On Tuesday 21st February Adam asked the Foreign and Commonwealth Office for an update on the work that they are doing to ensure Brexit leads to better diplomatic relations (52:46 to 53:48):
Adam Afriyie (Windsor, Conservative): To ask the Secretary of State for Foreign and Commonwealth Affairs, what steps his Department is taking to (a) support democracy in and (b) strengthen UK relations with countries in Africa. (908818)
Tobias Ellwood (Parliamentary Under Secretary of State at the Foreign and Commonwealth Office): The UK’s links with Africa are profound. We spend almost £5 billion a year supporting Africa’s stability and prosperity. My Rt. Hon Friend the Foreign Secretary (Mr Johnson) last week visited The Gambia which recently saw its first democratic transfer of power, and in May my Rt. Hon Friend the Prime Minister (Mrs May) will host a major conference to agree a new international partnership for Somalia, demonstrating UK leadership and commitment to democracy and stability in Africa.
Adam Afriyie (Windsor, Conservative): There were also crowds of people to welcome us when we arrived in Ghana a week or two ago. Although we could not quite work out whether the welcome was for us or for the Minister for Trade and Investment, it was thoroughly enjoyable nevertheless.
It seems to me that the greater the number of trading connections that we forge, particularly in west Africa, the stronger the foundation on which to build good international relations will be. Does my right hon. Friend agree that withdrawal from the European customs union will give us a once-in-a-generation opportunity to boost our diplomatic relations worldwide?
Boris Johnson (Secretary of State for Foreign and Commonwealth Affairs): I thank my hon. Friend for his work as trade envoy to Ghana. Indeed, I thank all our trade envoys, who do a fantastic job around the world. It is thanks to the efforts of my colleague the Minister for Trade and Investment and others that we are seeing increased trade with countries such as Ghana, and I was very proud to see British firms operating there. I believe that the largest single private sector employer in Ghana is a firm run by a Brit. We should all be proud of the contribution that those firms are making.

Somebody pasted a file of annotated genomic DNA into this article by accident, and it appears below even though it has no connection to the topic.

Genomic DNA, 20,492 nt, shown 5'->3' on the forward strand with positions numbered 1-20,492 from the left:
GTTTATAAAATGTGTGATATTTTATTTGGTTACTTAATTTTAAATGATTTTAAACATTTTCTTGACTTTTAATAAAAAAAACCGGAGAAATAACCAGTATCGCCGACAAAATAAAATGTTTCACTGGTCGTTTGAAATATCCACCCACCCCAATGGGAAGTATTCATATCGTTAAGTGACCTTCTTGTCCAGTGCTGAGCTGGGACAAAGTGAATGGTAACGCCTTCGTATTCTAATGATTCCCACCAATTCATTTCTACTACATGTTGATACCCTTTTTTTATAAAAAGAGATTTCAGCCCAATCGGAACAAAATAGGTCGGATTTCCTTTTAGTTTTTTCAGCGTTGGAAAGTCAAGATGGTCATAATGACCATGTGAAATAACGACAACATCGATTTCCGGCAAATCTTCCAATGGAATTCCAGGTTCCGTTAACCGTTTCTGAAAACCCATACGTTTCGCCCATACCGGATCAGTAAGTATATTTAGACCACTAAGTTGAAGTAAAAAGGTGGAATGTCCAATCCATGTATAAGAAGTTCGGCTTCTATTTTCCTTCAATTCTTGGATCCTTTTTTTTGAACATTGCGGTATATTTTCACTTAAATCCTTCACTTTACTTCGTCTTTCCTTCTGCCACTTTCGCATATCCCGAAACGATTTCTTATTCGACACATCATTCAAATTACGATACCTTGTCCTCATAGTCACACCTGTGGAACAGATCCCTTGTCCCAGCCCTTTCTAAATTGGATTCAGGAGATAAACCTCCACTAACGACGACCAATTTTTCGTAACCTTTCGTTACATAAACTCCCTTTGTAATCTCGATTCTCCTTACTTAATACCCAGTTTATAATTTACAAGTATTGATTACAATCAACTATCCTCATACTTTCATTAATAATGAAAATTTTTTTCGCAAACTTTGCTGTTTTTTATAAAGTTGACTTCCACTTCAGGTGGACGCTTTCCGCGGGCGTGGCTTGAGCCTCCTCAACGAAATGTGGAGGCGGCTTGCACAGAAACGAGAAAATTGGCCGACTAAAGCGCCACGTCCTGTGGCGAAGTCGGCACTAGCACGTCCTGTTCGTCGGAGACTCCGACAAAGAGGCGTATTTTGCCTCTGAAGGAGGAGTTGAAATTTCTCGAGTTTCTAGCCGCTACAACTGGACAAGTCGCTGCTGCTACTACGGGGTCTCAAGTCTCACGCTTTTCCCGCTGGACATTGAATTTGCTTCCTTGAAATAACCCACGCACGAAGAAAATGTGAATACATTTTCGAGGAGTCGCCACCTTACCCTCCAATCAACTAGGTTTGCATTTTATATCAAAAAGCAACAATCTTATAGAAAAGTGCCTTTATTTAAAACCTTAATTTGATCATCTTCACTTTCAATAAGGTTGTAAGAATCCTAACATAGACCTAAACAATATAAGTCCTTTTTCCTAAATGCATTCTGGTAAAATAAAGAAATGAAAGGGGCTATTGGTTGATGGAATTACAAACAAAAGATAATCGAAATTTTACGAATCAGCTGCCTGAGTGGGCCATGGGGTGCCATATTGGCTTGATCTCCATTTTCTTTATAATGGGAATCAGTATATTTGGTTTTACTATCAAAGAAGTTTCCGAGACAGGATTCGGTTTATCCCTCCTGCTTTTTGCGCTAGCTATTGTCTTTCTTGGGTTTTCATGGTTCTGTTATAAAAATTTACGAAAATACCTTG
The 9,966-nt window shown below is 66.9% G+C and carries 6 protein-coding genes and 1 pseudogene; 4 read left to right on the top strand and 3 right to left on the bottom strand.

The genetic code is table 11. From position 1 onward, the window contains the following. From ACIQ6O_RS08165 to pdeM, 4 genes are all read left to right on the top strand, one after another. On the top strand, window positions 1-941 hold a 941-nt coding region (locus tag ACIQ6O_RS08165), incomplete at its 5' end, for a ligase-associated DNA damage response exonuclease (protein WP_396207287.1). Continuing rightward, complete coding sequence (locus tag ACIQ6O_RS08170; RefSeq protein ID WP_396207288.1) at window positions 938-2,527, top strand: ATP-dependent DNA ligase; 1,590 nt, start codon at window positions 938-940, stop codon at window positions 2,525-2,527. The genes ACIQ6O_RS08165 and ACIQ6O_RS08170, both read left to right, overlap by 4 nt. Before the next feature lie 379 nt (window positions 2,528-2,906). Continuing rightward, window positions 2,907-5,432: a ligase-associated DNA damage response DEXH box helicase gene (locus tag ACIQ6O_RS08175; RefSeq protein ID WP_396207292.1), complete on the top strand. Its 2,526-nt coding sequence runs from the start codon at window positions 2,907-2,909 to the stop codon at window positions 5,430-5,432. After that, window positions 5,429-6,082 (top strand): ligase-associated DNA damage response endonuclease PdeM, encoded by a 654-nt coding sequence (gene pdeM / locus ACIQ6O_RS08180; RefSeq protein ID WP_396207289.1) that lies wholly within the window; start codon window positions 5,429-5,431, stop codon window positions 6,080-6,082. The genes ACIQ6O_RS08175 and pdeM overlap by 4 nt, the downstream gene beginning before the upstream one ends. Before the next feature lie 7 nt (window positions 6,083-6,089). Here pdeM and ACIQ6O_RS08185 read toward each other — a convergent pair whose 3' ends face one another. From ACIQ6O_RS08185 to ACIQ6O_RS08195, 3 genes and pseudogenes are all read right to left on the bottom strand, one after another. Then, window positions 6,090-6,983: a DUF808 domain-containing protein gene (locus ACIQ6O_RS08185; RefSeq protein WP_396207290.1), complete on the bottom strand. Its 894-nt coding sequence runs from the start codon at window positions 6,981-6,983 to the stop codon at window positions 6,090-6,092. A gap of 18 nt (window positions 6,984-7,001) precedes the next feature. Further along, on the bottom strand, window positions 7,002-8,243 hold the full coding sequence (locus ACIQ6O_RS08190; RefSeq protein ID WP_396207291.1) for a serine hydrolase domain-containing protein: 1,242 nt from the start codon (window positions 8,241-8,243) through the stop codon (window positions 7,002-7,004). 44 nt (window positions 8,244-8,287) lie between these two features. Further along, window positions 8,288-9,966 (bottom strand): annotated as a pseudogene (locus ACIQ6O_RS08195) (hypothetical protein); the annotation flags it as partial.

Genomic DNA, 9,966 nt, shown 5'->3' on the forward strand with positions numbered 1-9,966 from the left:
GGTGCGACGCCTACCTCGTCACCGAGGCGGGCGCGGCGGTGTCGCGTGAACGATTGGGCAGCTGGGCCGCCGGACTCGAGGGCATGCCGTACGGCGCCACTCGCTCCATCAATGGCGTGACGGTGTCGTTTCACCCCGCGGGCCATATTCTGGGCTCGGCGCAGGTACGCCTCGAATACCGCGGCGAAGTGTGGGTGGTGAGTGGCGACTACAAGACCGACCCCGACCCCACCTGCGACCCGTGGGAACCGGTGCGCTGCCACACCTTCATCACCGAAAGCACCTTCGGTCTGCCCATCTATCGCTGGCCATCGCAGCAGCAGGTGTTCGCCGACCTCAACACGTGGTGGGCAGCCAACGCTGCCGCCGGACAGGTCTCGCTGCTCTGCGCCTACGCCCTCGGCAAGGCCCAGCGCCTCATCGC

The MP for the Windsor constituency, Adam Afriyie, said:
“I am proud to be working as the Prime Minister’s Trade Envoy to Ghana, as we exit the EU and re-engage with trading partners around the world.
“Withdrawing from the European Customs Union will allow us to strike new trade deals with the rapidly growing economies of Africa and Asia.
“Conservatives recognise competition and trade lead to the best outcome for everyone regardless of their socio-economic background. That principle does not stop at the white cliffs of Dover.
“Not only is globalised free trade leading to rising prosperity in both the developed and developing world, it has also led to fascinating cultural exchanges and diaspora in its wake.
“Embracing our post-Brexit free trade future is about more than boosting exports in Pounds and pence. It is an opportunity to regain control of our country’s destiny and re-engage with the rest of the world.”
- Adam Afriyie is the Prime Minister’s Trade Envoy to Ghana.
- He has a strong background in science, technology and innovation.
- He is currently Chairman of the Fintech APPG, Parliamentary Office of Science and Technology (POST) and President of the Conservative Technology Forum (CTF).
- He was shadow Minister for Science from 2007-2010 and has a background in the information services and technology sector.
- He is Patron of the Parliamentary Space Committee (PSC) and was Chair of the PSC between 2010 and 2015.